Health care providers are much more savvy these days about picking up on abuse in patients than they used to be. Physicians, particularly those practicing primary care, are trained to screen patients for physical, emotional, and sexual abuse. When it comes to child abuse, along with other professionals in positions of public trust like teachers and social workers, they are mandated in every state to notify the authorities if we even suspect it. Many states have similar laws covering the reporting of elder abuse and domestic violence.
What’s not showing up on their radar is spiritual abuse.
What is it? For a vivid description, read the memoir Ex-Gay No Way, in which Jallen Rix EdD writes with great insight about the religious abuse [his term] that he endured for years as a gay man born into a conservative Protestant family. “Spiritual abuse” comes up in religious contexts. The term seems to have made an early appearance in the medical literature in 1998:
Spiritual abuse is the act of making people believe–whether by stating or merely implying–that they are going to be punished in this life and/or tormented in hell-fire forever for failure to live life good enough to please God and thus earn admission to heaven. Spiritual terrorism is the most extreme form of spiritual abuse and may cause serious mental health problems. Those people who have not been spiritually terrorized have not necessarily been spared from spiritual abuse and therefore may still be in need of competent, spiritual counseling. Spiritual abuse, which may be active or passive, can best be conceptualized on a continuum from terroristic to zero abuse. Severity is determined by intensity, age of onset, duration, and individual reaction. The underlying issue in all forms of abuse is control.
“Serious mental health problems”–like suicide.
Such abuse is a daily fact of life for many LGBTQ people. This study interviewed a group of them living in the Bible Belt:
In the Bible Belt, Christianity is not confined to Sunday worship. Christian crosses, messages, paraphernalia, music, news, and attitudes permeate everyday settings. Consequently, Christian fundamentalist dogma about homosexuality-that homosexuals are bad, diseased, perverse, sinful, other, and inferior-is cumulatively bolstered within a variety of other social institutions and environments in the Bible Belt. Of the 46 lesbians and gay men interviewed for this study (age 18-74 years), most describe living through spirit-crushing experiences of isolation, abuse, and self-loathing. This article argues that the geographic region of the Bible Belt intersects with religious-based homophobia. Informants explained that negative social attitudes about homosexuality caused a range of harmful consequences in their lives including the fear of going to hell, depression, low self-esteem, and feelings of worthlessness.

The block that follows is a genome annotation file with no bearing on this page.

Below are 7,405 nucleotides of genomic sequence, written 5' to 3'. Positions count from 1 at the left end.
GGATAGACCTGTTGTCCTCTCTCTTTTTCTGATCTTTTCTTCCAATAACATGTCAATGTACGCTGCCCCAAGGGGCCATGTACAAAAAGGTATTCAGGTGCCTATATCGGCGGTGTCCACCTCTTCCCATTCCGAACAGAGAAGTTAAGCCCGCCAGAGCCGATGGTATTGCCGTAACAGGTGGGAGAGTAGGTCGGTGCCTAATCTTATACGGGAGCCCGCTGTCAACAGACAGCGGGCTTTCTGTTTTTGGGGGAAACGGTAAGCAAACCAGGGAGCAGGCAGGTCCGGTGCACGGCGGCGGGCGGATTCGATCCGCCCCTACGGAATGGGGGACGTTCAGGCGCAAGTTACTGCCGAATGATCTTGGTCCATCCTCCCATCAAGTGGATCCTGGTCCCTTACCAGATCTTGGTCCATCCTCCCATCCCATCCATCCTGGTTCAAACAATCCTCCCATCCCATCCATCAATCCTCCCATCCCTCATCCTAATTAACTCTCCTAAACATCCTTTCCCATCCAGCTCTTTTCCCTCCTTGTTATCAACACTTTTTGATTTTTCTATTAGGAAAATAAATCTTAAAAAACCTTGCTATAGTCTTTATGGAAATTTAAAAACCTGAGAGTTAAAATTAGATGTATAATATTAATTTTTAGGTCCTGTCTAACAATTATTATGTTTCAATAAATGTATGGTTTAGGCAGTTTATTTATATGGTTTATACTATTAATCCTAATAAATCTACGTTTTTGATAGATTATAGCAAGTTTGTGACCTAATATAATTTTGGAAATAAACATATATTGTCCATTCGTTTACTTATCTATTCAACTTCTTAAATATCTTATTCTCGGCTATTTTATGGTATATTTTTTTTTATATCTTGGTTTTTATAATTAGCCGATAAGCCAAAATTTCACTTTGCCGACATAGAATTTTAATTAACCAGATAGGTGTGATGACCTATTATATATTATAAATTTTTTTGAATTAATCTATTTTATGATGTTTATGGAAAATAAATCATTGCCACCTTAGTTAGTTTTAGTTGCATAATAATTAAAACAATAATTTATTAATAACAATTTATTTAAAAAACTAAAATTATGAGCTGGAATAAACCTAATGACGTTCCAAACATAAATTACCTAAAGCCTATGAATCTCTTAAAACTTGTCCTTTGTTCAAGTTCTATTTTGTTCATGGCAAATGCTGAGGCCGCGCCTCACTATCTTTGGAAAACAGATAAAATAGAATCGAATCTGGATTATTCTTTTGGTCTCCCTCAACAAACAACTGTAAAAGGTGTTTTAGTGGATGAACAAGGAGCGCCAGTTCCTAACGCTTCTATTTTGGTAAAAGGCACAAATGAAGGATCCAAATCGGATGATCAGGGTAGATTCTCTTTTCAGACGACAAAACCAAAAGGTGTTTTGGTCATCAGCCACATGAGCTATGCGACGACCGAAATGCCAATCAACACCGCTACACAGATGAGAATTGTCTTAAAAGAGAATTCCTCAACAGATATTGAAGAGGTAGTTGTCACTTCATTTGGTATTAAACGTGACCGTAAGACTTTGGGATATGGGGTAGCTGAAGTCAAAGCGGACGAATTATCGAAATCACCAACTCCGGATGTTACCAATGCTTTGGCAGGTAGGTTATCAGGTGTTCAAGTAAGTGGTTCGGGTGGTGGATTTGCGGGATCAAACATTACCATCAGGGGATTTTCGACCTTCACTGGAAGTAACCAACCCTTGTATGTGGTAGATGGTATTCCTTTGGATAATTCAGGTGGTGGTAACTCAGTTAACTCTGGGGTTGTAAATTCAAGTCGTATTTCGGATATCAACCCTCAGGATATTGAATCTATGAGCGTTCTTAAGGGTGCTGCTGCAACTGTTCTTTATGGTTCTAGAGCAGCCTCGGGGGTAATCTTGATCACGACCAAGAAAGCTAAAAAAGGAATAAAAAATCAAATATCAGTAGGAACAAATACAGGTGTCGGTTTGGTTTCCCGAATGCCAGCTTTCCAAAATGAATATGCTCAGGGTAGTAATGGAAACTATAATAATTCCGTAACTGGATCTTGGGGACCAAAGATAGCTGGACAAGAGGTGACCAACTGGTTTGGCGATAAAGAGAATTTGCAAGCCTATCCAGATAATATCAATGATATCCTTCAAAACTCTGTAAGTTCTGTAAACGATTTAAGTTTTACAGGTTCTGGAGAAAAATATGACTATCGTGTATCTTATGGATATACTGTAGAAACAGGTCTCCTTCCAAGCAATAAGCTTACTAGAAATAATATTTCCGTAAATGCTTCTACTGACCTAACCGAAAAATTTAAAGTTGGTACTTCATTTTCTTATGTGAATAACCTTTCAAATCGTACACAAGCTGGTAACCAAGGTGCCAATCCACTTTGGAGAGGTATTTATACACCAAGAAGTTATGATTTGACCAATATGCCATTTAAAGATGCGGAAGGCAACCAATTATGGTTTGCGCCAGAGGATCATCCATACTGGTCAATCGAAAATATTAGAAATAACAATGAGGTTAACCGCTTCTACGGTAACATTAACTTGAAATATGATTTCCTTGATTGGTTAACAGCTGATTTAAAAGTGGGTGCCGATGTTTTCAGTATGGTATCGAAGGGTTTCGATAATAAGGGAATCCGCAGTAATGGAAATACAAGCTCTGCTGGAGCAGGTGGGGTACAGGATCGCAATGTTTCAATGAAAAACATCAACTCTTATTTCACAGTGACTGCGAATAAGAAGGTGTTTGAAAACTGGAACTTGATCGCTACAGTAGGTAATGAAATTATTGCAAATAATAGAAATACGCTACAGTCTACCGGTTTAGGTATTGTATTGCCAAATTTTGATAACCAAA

There are very, very few articles on spiritual abuse in the medical literature–the 1998 articles on the topic by a West Virginia hospice worker did not provoke a flurry of follow-up research. There is a small body of work in the psychology literature, mostly in studies of people involved in cults. But I daresay there’s hardly a primary-care doctor in the land who thinks about this problem or looks for it in her patients. This is a grave oversight. The medical profession should study the health effects of this distinct type of emotional abuse [it may well also be a distinct type of domestic violence]. I suspect research will quickly demonstrate what we already intuitively grasp–that it is not only a risk factor for disease, but also a potentially lethal public health issue. Like secondhand smoke, it harms at least two parties at once. Like malaria, it’s more common and more dangerous in certain regions. Like obesity, there may well be a lower prevalence among people with more education. In short, if spiritual abuse affects health, as seems likely, then we can and should study it.
Doctors are trained to warn parents about guns in the home, no matter what their private convictions about gun ownership may be. They routinely look for signs of physical and emotional abuse in their patients and refer them to sources of help. Courts have allowed physicians to give blood transfusions to the children of transfusion-averse Jehovah’s Witnesses over the parents’ strenous objections, based on the argument that to do otherwise would allow parental religious belief to kill a child. So why not teach providers to screen for spiritual abuse?
After all, if a religious, closeted gay patient is convinced he’s worthless and headed for hell because of his sexuality, that belief is overwhelmingly likely to harm that patient’s mental health, and could quite possibly end his life. That this is a common plight among children makes the problem even more urgent. These points ought to be all the justification physicians need to study spiritual abuse, look for it, and think about ethical ways to intervene.